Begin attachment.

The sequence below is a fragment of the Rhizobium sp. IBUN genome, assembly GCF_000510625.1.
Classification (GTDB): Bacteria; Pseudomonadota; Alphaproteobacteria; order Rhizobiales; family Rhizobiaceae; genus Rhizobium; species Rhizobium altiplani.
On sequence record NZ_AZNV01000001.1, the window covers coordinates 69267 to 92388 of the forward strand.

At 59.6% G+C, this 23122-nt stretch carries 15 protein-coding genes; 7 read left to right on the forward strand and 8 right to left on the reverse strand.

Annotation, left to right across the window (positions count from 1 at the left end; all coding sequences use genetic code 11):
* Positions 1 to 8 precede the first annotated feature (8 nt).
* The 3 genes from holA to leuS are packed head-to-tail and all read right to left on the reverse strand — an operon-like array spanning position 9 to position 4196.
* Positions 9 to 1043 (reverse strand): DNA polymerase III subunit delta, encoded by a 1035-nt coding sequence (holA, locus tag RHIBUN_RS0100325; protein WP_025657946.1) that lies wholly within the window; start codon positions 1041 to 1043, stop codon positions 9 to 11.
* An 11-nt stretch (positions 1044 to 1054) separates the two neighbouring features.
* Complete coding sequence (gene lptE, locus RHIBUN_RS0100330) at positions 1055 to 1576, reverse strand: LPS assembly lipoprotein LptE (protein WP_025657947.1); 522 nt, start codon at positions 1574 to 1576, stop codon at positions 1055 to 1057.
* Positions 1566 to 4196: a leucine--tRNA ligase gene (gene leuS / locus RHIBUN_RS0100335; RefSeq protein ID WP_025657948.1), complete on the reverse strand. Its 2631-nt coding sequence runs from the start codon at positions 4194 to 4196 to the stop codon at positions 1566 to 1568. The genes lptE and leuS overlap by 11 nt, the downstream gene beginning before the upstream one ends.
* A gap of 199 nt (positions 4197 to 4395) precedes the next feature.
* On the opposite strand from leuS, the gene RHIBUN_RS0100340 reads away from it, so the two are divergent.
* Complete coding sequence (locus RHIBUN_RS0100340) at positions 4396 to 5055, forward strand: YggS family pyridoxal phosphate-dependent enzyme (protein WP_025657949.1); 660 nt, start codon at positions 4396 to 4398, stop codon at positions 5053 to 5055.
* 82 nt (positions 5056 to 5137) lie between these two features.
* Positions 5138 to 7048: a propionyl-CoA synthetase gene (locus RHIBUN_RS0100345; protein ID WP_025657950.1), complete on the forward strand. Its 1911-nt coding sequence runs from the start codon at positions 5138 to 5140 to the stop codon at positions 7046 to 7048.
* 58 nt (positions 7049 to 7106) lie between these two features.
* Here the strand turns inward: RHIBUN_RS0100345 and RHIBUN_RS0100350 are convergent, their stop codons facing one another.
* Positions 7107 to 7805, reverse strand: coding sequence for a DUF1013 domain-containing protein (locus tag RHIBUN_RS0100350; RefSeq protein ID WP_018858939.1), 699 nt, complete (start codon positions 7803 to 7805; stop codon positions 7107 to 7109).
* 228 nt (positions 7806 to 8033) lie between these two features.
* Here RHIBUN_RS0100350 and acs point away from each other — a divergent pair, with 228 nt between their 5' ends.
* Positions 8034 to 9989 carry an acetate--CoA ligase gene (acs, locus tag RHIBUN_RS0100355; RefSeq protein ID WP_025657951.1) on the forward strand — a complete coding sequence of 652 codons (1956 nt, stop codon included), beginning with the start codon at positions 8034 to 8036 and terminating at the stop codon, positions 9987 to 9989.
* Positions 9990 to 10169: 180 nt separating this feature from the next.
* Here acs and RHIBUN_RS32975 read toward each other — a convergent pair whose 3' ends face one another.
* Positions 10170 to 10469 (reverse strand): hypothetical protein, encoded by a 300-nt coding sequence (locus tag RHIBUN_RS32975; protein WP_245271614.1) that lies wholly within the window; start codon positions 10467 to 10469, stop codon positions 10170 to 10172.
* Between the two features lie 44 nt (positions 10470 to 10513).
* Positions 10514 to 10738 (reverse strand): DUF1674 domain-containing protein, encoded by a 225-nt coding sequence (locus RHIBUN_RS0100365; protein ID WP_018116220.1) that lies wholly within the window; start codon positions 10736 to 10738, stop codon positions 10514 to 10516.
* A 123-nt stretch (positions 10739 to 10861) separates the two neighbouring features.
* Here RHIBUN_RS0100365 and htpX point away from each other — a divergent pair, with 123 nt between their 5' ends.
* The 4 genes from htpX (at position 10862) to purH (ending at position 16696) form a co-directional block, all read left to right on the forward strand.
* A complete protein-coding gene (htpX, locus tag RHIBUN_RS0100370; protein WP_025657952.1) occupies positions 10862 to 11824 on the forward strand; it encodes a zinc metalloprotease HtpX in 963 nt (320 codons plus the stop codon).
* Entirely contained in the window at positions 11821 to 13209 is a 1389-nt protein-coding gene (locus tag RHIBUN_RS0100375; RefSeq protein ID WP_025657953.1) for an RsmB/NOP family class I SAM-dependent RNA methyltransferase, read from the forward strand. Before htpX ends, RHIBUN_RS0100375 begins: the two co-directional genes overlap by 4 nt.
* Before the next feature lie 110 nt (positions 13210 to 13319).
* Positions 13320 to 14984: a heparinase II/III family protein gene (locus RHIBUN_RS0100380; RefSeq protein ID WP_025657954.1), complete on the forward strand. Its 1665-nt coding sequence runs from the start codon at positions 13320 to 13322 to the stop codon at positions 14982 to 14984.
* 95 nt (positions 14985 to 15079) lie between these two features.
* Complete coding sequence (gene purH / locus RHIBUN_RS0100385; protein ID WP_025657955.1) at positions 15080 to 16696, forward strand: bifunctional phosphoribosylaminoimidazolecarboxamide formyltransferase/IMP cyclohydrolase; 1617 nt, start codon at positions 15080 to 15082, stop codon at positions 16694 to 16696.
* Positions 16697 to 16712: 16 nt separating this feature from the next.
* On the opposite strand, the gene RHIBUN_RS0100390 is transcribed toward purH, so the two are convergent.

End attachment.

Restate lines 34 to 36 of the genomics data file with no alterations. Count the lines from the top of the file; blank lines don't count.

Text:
* Positions 13320 to 14984: a heparinase II/III family protein gene (locus RHIBUN_RS0100380; RefSeq protein ID WP_025657954.1), complete on the forward strand. Its 1665-nt coding sequence runs from the start codon at positions 13320 to 13322 to the stop codon at positions 14982 to 14984.
* 95 nt (positions 14985 to 15079) lie between these two features.
* Complete coding sequence (gene purH / locus RHIBUN_RS0100385; protein ID WP_025657955.1) at positions 15080 to 16696, forward strand: bifunctional phosphoribosylaminoimidazolecarboxamide formyltransferase/IMP cyclohydrolase; 1617 nt, start codon at positions 15080 to 15082, stop codon at positions 16694 to 16696.